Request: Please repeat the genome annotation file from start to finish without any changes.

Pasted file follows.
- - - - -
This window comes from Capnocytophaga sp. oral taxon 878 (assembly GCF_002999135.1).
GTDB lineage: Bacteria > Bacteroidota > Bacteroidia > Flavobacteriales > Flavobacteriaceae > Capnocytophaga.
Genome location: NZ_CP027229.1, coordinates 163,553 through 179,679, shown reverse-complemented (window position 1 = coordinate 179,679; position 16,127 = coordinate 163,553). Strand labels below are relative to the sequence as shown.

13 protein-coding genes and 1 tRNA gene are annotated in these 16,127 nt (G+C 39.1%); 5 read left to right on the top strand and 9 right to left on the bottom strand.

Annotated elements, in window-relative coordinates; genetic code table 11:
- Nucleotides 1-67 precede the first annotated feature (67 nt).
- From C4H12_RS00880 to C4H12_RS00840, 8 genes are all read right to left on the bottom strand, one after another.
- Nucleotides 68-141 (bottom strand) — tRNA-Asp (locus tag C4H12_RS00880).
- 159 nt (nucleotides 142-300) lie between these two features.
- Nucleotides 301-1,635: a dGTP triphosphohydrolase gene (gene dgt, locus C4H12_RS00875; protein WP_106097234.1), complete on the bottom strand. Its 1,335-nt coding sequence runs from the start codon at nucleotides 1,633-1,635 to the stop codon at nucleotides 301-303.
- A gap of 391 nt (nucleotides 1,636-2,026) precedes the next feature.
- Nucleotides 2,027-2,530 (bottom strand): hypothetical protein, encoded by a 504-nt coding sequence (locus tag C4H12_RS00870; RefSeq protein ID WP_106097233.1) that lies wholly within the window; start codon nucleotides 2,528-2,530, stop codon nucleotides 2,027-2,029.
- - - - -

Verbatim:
This window comes from Capnocytophaga sp. oral taxon 878 (assembly GCF_002999135.1).
GTDB lineage: Bacteria > Bacteroidota > Bacteroidia > Flavobacteriales > Flavobacteriaceae > Capnocytophaga.
Genome location: NZ_CP027229.1, coordinates 163,553 through 179,679, shown reverse-complemented (window position 1 = coordinate 179,679; position 16,127 = coordinate 163,553). Strand labels below are relative to the sequence as shown.

13 protein-coding genes and 1 tRNA gene are annotated in these 16,127 nt (G+C 39.1%); 5 read left to right on the top strand and 9 right to left on the bottom strand.

Annotated elements, in window-relative coordinates; genetic code table 11:
- Nucleotides 1-67 precede the first annotated feature (67 nt).
- From C4H12_RS00880 to C4H12_RS00840, 8 genes are all read right to left on the bottom strand, one after another.
- Nucleotides 68-141 (bottom strand) — tRNA-Asp (locus tag C4H12_RS00880).
- 159 nt (nucleotides 142-300) lie between these two features.
- Nucleotides 301-1,635: a dGTP triphosphohydrolase gene (gene dgt, locus C4H12_RS00875; protein WP_106097234.1), complete on the bottom strand. Its 1,335-nt coding sequence runs from the start codon at nucleotides 1,633-1,635 to the stop codon at nucleotides 301-303.
- A gap of 391 nt (nucleotides 1,636-2,026) precedes the next feature.
- Nucleotides 2,027-2,530 (bottom strand): hypothetical protein, encoded by a 504-nt coding sequence (locus tag C4H12_RS00870; RefSeq protein ID WP_106097233.1) that lies wholly within the window; start codon nucleotides 2,528-2,530, stop codon nucleotides 2,027-2,029.